Rodriguez – The Bowery Ballroom – May 15, 2009May 18th, 2009
While his music could’ve seemed dated, somehow because he hasn’t been playing these same songs night after night for 40 years—and perhaps because his lyrics about disillusionment and rebellion are beginning to ring true again—his material has remained fresh and topical.
Like Paul Pena before him, Sixto Rodriguez remained a cult favorite for a long time before finally earning the acknowledgement and attention he deserves. And just like with the “Jet Airliner” and “Gonna Move” writer, that recognition has come several decades after recording his first two albums. Rodriguez’s Cold Fact and Coming from Reality came out in the early ’70s, and now that they’ve been re-released, he’s on his first-ever U.S. tour at 67.
Onstage at The Bowery on Friday, Rodriguez was calm and cool and dressed all in black with a Yoda-like Zen about him. But his smile made it clear that he was happy to be able to play these songs he’d recorded so many years ago for this rapt audience. The room was comfortably filled. And it seemed like everyone there was concentrating solely on this cool brand of folk rock because there was very little side chatter. Those in the surprisingly young crowd danced and intently sang along to songs like the inquisitive “I Wonder” and the glorious “Sugar Man.”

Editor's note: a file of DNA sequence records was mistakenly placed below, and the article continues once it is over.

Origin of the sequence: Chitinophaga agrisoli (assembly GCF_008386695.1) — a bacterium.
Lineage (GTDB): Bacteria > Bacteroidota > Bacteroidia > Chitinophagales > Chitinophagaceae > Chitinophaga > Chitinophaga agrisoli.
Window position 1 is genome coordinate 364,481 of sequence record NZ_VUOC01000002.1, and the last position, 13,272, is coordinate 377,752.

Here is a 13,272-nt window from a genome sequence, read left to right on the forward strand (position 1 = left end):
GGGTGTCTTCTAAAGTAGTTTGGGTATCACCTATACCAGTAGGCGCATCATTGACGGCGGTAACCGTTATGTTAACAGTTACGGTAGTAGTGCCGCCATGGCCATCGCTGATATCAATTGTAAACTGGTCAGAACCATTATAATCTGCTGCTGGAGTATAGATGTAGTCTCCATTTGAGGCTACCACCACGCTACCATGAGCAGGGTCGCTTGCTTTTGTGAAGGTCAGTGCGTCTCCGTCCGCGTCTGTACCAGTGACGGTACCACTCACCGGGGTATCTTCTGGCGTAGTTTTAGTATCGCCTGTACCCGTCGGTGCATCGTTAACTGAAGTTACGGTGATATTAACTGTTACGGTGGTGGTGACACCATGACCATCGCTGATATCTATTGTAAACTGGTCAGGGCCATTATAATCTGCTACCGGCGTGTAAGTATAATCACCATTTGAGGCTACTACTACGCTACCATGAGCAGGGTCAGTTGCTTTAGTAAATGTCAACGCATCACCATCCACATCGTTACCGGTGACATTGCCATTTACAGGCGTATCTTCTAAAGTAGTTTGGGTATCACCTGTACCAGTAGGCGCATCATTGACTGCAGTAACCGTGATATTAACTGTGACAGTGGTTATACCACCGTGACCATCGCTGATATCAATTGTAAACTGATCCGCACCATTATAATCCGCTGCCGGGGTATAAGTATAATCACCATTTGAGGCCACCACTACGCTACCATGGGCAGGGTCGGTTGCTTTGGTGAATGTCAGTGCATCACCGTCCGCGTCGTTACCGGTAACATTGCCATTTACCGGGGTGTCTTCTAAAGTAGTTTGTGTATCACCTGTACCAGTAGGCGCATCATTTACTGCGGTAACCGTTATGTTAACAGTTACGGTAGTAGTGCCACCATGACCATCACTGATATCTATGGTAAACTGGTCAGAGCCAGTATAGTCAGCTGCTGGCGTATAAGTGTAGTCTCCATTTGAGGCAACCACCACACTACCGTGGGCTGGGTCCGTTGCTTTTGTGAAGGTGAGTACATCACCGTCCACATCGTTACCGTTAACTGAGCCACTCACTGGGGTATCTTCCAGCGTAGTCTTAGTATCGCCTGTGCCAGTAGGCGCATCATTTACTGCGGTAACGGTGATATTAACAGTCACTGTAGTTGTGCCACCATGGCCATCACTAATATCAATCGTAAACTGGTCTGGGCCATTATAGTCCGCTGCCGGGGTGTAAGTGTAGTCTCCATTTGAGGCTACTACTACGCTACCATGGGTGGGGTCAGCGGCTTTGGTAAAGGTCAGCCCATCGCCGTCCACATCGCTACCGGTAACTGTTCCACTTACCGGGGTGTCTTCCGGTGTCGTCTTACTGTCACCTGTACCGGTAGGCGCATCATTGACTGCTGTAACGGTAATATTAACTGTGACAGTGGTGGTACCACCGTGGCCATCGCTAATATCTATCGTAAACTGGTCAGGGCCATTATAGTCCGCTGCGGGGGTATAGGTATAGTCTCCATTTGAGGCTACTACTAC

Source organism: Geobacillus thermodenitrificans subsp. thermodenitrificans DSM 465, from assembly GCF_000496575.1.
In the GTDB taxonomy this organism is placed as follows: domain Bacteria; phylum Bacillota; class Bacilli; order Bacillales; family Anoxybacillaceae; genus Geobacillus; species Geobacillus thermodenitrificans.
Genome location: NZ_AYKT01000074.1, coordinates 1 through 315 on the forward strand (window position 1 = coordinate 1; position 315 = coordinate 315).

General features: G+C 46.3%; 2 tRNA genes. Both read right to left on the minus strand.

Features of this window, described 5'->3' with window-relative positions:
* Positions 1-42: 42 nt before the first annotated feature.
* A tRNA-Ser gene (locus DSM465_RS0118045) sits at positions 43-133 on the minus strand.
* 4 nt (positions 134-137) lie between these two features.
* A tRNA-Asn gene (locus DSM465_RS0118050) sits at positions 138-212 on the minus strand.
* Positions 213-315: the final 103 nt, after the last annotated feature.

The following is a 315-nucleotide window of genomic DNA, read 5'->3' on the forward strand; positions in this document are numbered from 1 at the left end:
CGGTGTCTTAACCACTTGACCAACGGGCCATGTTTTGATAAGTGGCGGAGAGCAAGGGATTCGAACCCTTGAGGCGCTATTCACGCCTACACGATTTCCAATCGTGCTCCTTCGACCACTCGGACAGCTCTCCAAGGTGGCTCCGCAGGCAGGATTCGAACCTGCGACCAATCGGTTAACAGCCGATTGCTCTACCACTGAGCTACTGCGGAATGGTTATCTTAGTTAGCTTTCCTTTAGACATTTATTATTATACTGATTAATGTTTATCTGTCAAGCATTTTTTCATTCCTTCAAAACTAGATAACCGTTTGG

Rodriguez is still firmly rooted in the ’60s. He wore a peace-sign belt buckle and made several references to not trusting people. Interestingly, while his music could’ve seemed dated, somehow because he hasn’t been playing these same songs night after night for 40 years—and perhaps because his lyrics about disillusionment and rebellion are beginning to ring true again—his material has remained fresh and topical. Much of that has to do with his young, talented seven-piece backing band. The singer-songwriter even acknowledged it after one tune: “That was one of the first songs I ever wrote and it was only the second time I’ve played it in, like, years. But with this band, it cooks.”
Rodriguez capped off the show with a strong solo two-song encore. He played “Forget It,” with the appropriate line “Thanks for your time/Then you can thank me for mine,” before finishing with a lovely cover of “At Last” that came off as appropriately fitting rather than a cliché. “I love you. I won’t forget this,” he said at the conclusion. And judging by his constant smile throughout the show, he probably won’t. —R. Zizmor